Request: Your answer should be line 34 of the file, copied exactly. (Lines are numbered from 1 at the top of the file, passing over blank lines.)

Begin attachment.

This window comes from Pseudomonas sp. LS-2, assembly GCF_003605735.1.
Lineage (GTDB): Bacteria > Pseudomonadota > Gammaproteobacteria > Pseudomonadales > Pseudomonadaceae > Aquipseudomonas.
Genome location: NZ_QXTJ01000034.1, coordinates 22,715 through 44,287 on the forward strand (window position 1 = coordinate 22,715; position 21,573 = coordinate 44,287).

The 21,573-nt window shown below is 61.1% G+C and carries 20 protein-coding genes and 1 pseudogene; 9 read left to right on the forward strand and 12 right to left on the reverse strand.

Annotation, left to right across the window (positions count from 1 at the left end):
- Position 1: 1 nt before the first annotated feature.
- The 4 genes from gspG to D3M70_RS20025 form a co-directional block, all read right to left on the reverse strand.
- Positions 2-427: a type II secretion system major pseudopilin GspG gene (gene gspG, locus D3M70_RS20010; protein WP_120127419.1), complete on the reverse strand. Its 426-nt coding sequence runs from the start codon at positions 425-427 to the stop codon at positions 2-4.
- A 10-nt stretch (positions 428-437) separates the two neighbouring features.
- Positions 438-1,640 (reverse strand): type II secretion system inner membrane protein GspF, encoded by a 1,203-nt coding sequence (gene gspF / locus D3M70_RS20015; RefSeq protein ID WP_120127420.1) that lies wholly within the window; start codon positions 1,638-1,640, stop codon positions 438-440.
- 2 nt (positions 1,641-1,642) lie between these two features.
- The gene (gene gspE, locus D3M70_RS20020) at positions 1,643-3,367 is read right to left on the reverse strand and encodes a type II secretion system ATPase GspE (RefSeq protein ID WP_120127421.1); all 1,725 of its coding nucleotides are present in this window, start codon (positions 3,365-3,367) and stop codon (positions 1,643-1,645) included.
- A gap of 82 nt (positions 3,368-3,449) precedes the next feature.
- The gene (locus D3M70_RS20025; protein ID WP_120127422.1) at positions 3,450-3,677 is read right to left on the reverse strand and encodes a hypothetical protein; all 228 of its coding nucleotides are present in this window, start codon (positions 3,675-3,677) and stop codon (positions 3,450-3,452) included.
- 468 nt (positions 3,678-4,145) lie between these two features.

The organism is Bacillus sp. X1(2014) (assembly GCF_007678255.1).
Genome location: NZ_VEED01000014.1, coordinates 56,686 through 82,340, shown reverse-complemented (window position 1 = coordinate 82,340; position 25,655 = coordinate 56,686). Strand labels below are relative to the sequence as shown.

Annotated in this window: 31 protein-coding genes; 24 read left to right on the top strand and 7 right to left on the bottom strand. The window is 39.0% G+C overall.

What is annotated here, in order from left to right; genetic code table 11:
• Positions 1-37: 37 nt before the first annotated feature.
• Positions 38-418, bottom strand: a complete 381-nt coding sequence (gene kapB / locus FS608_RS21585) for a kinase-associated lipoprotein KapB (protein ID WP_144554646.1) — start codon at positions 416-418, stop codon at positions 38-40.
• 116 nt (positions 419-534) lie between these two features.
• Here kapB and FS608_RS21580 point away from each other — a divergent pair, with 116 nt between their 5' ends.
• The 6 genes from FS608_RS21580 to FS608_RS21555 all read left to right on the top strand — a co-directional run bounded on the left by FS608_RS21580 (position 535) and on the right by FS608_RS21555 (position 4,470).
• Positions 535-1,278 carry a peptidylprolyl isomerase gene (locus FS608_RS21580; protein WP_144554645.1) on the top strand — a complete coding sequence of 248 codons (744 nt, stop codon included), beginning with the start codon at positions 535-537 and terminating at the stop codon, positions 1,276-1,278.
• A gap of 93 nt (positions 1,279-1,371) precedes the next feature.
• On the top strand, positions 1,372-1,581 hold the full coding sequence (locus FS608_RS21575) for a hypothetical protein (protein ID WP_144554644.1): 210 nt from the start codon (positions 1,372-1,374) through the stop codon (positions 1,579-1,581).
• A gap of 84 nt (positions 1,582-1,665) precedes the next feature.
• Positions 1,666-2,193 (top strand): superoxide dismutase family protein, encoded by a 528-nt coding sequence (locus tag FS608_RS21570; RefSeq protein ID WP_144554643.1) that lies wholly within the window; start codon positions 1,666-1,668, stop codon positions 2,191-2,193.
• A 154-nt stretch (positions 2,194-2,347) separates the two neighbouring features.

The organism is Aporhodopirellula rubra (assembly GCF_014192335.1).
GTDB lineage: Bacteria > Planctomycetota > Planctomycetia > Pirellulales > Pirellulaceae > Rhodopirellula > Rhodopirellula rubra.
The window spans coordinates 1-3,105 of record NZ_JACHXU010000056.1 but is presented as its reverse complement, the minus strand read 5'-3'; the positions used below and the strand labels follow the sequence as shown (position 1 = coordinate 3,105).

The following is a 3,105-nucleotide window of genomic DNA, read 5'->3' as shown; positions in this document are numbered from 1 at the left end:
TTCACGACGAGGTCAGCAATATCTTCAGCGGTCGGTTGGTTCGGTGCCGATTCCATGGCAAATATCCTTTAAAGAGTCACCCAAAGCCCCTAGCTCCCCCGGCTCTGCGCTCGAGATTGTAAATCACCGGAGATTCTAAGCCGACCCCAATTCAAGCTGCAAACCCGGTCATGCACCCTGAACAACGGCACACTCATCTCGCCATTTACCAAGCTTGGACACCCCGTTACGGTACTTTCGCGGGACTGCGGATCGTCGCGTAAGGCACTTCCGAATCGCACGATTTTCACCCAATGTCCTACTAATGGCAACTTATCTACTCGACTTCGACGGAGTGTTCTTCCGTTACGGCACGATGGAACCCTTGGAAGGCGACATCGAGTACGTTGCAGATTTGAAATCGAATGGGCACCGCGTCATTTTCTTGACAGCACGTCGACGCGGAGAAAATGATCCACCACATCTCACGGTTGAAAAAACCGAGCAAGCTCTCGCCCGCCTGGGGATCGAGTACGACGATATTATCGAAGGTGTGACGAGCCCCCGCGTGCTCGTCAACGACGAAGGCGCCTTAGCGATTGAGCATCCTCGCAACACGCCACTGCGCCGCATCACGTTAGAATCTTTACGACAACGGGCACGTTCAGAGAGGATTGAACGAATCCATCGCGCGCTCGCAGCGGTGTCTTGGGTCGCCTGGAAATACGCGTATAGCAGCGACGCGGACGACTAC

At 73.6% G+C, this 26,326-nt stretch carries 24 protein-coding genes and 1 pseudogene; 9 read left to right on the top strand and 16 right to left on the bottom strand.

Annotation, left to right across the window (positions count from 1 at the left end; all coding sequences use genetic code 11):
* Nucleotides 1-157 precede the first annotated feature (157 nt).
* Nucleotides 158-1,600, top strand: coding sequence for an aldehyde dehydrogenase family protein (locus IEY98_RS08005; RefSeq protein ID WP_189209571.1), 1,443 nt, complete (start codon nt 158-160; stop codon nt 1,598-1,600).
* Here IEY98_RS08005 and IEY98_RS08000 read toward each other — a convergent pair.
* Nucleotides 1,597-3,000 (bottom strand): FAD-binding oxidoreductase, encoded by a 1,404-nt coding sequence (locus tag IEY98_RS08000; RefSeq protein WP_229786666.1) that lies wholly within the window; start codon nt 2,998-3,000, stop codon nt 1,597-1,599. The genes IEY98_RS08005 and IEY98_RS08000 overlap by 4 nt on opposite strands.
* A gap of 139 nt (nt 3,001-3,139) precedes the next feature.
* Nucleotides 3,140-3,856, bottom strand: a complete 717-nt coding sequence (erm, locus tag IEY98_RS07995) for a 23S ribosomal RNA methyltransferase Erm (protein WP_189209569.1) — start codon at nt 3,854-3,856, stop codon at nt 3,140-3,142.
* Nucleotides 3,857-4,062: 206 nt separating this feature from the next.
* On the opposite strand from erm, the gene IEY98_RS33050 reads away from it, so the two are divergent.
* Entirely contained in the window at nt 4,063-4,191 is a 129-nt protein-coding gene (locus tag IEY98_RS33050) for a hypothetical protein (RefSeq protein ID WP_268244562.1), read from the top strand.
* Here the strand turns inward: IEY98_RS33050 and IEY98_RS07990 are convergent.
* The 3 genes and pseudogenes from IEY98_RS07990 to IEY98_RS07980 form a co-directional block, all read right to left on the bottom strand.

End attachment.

The following is a 3,105-nucleotide window of genomic DNA, read 5'->3' as shown; positions in this document are numbered from 1 at the left end: